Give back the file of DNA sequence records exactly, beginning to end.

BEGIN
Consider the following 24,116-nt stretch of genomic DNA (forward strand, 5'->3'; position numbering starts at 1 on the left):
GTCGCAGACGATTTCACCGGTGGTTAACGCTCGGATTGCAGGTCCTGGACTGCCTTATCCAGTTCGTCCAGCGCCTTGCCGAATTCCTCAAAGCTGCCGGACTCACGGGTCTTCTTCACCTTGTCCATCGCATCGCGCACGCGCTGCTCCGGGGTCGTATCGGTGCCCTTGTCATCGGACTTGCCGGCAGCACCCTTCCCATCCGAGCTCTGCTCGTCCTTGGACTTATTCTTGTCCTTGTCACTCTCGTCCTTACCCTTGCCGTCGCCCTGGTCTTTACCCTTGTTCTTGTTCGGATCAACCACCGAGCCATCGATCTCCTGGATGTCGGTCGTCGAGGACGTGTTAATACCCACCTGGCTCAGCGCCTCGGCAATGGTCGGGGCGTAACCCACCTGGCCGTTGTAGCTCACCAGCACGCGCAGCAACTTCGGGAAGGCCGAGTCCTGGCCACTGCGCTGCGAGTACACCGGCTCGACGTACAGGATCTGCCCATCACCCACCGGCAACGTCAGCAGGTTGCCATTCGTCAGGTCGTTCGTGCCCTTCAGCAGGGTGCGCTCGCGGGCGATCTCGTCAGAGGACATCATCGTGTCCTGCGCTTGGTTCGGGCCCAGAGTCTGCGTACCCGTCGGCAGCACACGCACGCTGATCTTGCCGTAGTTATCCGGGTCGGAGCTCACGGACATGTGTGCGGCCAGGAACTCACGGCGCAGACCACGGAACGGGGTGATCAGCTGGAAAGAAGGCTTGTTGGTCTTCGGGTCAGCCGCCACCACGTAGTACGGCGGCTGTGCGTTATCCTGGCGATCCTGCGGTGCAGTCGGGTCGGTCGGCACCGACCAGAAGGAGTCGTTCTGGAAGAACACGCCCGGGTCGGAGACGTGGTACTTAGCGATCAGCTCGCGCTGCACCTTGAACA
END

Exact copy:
Consider the following 24,116-nt stretch of genomic DNA (forward strand, 5'->3'; position numbering starts at 1 on the left):
GTCGCAGACGATTTCACCGGTGGTTAACGCTCGGATTGCAGGTCCTGGACTGCCTTATCCAGTTCGTCCAGCGCCTTGCCGAATTCCTCAAAGCTGCCGGACTCACGGGTCTTCTTCACCTTGTCCATCGCATCGCGCACGCGCTGCTCCGGGGTCGTATCGGTGCCCTTGTCATCGGACTTGCCGGCAGCACCCTTCCCATCCGAGCTCTGCTCGTCCTTGGACTTATTCTTGTCCTTGTCACTCTCGTCCTTACCCTTGCCGTCGCCCTGGTCTTTACCCTTGTTCTTGTTCGGATCAACCACCGAGCCATCGATCTCCTGGATGTCGGTCGTCGAGGACGTGTTAATACCCACCTGGCTCAGCGCCTCGGCAATGGTCGGGGCGTAACCCACCTGGCCGTTGTAGCTCACCAGCACGCGCAGCAACTTCGGGAAGGCCGAGTCCTGGCCACTGCGCTGCGAGTACACCGGCTCGACGTACAGGATCTGCCCATCACCCACCGGCAACGTCAGCAGGTTGCCATTCGTCAGGTCGTTCGTGCCCTTCAGCAGGGTGCGCTCGCGGGCGATCTCGTCAGAGGACATCATCGTGTCCTGCGCTTGGTTCGGGCCCAGAGTCTGCGTACCCGTCGGCAGCACACGCACGCTGATCTTGCCGTAGTTATCCGGGTCGGAGCTCACGGACATGTGTGCGGCCAGGAACTCACGGCGCAGACCACGGAACGGGGTGATCAGCTGGAAAGAAGGCTTGTTGGTCTTCGGGTCAGCCGCCACCACGTAGTACGGCGGCTGTGCGTTATCCTGGCGATCCTGCGGTGCAGTCGGGTCGGTCGGCACCGACCAGAAGGAGTCGTTCTGGAAGAACACGCCCGGGTCGGAGACGTGGTACTTAGCGATCAGCTCGCGCTGCACCTTGAACA